Destinations Magazine

Last Word On The Jubilee…

By Lwblog @londonwalks

Last Word On The Jubilee… From London Walks’ Pen David Tucker
Now look. It was very impressive. I enjoyed it immensely. Along with everybody else (the poor bedraggled hundred or so republican protesters excepted).
But this isn’t North Korea. So I hope it’s not verboten for the London Walks guide who “broods over words” to demur ever so slightly.
The which demurral was prompted by a television commentator wittering on about this kind of event in days of yore. The problems they had to overcome (quoting word for word now) “to hold pageants on the river, which they did a long time ago.”
Except they didn’t. They certainly had some very impressive, wonderfully special, utterly memorable occasions.
But they weren’t pageants.
The word pageant in this sense doesn’t pitch up in the English language until 1805.
In its much older sense – “a play in a mediaeval mystery cycle (or an act or a scene in such a play)” – the word debuts right at the beginning of the 15th century.
But pageant in the sense that the media mob have been endlessly hammering it into our heads –  “a brilliant or stately spectacle arranged for effect; esp. a procession or parade with elaborate spectacular display” –  well, that sense of the word is barely 200 years old.
An aside here: the word “pageant” should be plastered over with DANGER, HANDLE WITH CARE warnings.  To wit: a hoary old sense of the word – current in the “first Elizabethan Age” – meant: “a performance intended to deceive; a trick”. That shade of meaning is surely related to the 400-year-old and still current figurative sense of the word: “something empty or insubstantial; a delusion; a specious display or tribute.”
And of course that morsel of word savvy also sharpens, ever so slightly, one’s view of the other benchmark that’s been endlessly bruited this weekend: Canaletto’s famous painting of the Thames and St. Paul’s on Lord Mayor’s Day.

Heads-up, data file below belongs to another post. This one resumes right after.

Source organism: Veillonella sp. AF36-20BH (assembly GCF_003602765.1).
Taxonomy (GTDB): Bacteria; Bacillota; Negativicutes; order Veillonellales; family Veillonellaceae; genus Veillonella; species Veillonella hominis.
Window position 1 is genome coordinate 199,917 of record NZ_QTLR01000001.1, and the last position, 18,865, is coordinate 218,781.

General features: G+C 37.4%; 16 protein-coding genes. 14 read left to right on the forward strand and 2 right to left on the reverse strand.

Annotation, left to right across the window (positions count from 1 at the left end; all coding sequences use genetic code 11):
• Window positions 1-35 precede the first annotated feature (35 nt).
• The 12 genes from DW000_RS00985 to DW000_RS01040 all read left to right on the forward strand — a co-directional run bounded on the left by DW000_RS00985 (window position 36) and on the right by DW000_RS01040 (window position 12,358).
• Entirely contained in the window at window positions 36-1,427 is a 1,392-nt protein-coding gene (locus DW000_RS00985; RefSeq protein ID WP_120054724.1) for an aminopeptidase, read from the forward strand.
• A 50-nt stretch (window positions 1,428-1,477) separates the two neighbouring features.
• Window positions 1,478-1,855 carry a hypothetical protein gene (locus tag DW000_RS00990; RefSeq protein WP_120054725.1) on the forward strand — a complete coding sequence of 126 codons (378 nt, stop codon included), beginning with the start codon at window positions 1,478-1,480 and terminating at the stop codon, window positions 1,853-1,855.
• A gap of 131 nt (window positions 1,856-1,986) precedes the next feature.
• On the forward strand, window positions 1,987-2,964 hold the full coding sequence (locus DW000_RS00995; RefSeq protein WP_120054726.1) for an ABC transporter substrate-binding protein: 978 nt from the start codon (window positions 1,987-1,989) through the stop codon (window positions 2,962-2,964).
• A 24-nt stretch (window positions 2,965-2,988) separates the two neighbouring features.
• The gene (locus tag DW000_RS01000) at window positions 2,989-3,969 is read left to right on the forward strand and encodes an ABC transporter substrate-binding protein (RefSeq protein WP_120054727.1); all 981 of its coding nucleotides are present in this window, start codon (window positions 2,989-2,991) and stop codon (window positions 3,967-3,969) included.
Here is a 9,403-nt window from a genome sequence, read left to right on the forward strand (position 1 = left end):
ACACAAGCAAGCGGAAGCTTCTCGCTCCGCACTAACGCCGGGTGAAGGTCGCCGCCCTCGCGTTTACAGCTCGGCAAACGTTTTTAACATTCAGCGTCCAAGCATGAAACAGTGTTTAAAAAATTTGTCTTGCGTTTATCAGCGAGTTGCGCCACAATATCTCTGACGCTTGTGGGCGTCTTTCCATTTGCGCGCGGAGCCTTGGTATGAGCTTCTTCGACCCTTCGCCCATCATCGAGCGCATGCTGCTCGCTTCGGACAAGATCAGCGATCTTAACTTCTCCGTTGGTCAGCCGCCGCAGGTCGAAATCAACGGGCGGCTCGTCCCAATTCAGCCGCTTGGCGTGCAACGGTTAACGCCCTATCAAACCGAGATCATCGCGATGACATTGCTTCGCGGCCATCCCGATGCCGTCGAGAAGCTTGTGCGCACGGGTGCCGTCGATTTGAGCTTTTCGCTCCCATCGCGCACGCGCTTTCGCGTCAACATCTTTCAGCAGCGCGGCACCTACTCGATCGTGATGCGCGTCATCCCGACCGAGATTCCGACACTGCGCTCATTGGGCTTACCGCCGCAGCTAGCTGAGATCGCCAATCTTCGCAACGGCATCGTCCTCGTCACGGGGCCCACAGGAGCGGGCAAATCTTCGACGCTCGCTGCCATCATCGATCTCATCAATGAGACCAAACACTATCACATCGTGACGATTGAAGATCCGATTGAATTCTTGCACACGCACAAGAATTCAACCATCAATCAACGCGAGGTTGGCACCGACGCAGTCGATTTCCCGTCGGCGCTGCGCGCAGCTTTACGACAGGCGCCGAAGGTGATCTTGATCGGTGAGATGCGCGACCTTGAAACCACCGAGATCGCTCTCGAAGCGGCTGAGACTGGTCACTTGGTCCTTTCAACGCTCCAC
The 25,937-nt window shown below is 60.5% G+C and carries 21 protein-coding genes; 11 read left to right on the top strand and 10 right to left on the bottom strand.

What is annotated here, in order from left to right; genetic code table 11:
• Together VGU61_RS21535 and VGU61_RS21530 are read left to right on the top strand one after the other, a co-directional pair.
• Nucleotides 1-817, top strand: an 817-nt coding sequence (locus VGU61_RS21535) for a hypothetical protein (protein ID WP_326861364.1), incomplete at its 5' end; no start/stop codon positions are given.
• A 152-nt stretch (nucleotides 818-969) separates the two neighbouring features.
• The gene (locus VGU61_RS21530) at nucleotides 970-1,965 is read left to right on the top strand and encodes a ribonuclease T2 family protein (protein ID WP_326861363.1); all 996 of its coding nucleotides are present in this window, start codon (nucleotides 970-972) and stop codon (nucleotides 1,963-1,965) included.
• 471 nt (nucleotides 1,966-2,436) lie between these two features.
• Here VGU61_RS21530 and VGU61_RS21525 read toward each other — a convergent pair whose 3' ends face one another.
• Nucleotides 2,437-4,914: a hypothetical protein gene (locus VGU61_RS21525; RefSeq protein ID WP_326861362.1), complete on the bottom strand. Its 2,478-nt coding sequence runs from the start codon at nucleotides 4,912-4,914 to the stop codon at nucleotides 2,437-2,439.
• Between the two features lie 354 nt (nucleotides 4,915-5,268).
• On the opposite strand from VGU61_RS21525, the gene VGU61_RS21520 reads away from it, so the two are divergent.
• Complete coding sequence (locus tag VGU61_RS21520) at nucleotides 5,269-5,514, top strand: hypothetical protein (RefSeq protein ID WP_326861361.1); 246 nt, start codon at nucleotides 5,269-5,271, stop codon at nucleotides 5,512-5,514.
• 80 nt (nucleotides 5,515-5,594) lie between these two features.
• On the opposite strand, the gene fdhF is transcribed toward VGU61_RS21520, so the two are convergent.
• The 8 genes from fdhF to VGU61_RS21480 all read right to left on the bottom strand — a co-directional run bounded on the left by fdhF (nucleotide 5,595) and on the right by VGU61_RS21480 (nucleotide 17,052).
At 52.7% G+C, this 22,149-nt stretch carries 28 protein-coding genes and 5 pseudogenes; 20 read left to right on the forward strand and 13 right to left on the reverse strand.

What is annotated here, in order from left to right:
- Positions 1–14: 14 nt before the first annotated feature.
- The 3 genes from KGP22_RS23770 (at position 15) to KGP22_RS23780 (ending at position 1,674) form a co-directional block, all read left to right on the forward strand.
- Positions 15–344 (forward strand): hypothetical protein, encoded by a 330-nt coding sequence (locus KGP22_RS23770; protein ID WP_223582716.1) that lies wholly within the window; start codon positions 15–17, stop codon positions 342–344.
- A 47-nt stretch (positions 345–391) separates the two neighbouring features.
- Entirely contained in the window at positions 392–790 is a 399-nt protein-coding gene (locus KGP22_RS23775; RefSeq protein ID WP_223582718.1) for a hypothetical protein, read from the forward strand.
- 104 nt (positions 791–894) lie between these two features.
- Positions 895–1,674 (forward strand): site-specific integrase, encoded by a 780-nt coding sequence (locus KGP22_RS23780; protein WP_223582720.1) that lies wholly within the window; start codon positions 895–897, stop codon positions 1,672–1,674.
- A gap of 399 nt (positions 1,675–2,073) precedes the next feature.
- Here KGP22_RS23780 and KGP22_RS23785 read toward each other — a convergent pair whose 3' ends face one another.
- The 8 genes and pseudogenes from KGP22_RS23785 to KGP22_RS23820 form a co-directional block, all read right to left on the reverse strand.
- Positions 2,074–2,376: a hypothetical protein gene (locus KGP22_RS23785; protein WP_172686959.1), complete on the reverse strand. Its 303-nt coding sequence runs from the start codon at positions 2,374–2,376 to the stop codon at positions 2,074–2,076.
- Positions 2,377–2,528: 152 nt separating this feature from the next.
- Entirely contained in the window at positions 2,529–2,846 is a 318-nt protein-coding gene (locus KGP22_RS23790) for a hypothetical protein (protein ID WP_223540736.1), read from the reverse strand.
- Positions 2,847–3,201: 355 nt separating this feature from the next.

Last Word On The Jubilee… The painting is dated 1746. It was a river procession. A ceremony. A magnificent scene. Like Sunday’s. But it wasn’t a pageant.
Right about the time Canaletto was painting that scene, the great Dr. Johnson held forth on matters bibulous: “Claret is the liquor for boys; port for men; but he who aspires to be a hero must drink brandy”.
Well, London Walkers are heroes. So you’ll be equal to this. “Pageant” is claret. This is a dram of brandy. A dram of brandy that adjusts the balance ever so slightly. Can’t help but adjust it because it’s strong stuff indeed.
It’s a couple  of stanzas from a “painting” of the river and its town that is almost contemporary with the emergence of the word “pageant” in its modern sense. It’s the opening of Canto X of Byron’s Don Juan.
Goes like this (the vantage point is Shooter’s Hill).
The sun went down, the smoke rose up, as from A half-unquenched volcano, o’er a space Which well beseemed the “devil’s drawing room,” As some have qualified that wondrous place. But Juan felt, though not approaching home, As one who, though he were not of the race, Revered the soil, of those true sons the mother, Who butchered half the earth and bullied t’other.
A mighty mass of brick and smoke and shipping, Dirty and dusky, but as wide as eye Could reach, with here and there a sail just skipping In sight, then lost amidst the forestry Of masts, a wilderness of steeples peeping On tiptoe through their sea coal canopy, A huge, dun cupola, like a fooscap crown On a fool’s head – and there is London town!
Phew! “’The devil’s drawing room’”. “Butchered half the earth.” “And bullied t’other.”
Now that’s what I call “an elaborate spectacular display”!
London town. It’s a broad church. Even got room for a London Walks guide who won’t be bullied into a verbal anachronism.  

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